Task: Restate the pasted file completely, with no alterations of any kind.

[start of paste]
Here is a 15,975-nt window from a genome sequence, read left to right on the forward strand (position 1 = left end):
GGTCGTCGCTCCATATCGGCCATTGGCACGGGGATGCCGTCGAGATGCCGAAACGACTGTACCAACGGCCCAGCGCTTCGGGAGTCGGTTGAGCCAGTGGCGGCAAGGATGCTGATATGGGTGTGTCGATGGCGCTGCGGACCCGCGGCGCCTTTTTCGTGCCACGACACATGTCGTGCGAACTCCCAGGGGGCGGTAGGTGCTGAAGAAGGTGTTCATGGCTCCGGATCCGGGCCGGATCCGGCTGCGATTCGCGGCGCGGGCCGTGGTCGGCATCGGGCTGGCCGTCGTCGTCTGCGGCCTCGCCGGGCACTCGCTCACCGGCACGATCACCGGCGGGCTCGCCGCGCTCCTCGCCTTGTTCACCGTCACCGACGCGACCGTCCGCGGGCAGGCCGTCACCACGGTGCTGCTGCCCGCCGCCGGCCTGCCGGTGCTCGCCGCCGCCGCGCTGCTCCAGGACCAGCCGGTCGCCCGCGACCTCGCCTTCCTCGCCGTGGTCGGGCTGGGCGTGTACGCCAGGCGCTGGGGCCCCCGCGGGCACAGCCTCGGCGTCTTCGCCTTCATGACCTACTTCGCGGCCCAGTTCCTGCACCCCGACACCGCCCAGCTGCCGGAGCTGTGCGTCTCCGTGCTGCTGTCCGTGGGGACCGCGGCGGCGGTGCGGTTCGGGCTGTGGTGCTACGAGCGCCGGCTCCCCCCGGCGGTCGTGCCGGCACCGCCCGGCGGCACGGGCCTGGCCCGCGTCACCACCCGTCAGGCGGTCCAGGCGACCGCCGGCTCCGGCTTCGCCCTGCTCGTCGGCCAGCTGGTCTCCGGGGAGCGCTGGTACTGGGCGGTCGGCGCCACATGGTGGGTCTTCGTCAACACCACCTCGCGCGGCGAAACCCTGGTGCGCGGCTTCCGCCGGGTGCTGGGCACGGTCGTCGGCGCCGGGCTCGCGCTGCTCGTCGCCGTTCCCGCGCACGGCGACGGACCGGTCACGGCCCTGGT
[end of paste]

Here is a 15,975-nt window from a genome sequence, read left to right on the forward strand (position 1 = left end):
GGTCGTCGCTCCATATCGGCCATTGGCACGGGGATGCCGTCGAGATGCCGAAACGACTGTACCAACGGCCCAGCGCTTCGGGAGTCGGTTGAGCCAGTGGCGGCAAGGATGCTGATATGGGTGTGTCGATGGCGCTGCGGACCCGCGGCGCCTTTTTCGTGCCACGACACATGTCGTGCGAACTCCCAGGGGGCGGTAGGTGCTGAAGAAGGTGTTCATGGCTCCGGATCCGGGCCGGATCCGGCTGCGATTCGCGGCGCGGGCCGTGGTCGGCATCGGGCTGGCCGTCGTCGTCTGCGGCCTCGCCGGGCACTCGCTCACCGGCACGATCACCGGCGGGCTCGCCGCGCTCCTCGCCTTGTTCACCGTCACCGACGCGACCGTCCGCGGGCAGGCCGTCACCACGGTGCTGCTGCCCGCCGCCGGCCTGCCGGTGCTCGCCGCCGCCGCGCTGCTCCAGGACCAGCCGGTCGCCCGCGACCTCGCCTTCCTCGCCGTGGTCGGGCTGGGCGTGTACGCCAGGCGCTGGGGCCCCCGCGGGCACAGCCTCGGCGTCTTCGCCTTCATGACCTACTTCGCGGCCCAGTTCCTGCACCCCGACACCGCCCAGCTGCCGGAGCTGTGCGTCTCCGTGCTGCTGTCCGTGGGGACCGCGGCGGCGGTGCGGTTCGGGCTGTGGTGCTACGAGCGCCGGCTCCCCCCGGCGGTCGTGCCGGCACCGCCCGGCGGCACGGGCCTGGCCCGCGTCACCACCCGTCAGGCGGTCCAGGCGACCGCCGGCTCCGGCTTCGCCCTGCTCGTCGGCCAGCTGGTCTCCGGGGAGCGCTGGTACTGGGCGGTCGGCGCCACATGGTGGGTCTTCGTCAACACCACCTCGCGCGGCGAAACCCTGGTGCGCGGCTTCCGCCGGGTGCTGGGCACGGTCGTCGGCGCCGGGCTCGCGCTGCTCGTCGCCGTTCCCGCGCACGGCGACGGACCGGTCACGGCCCTGGT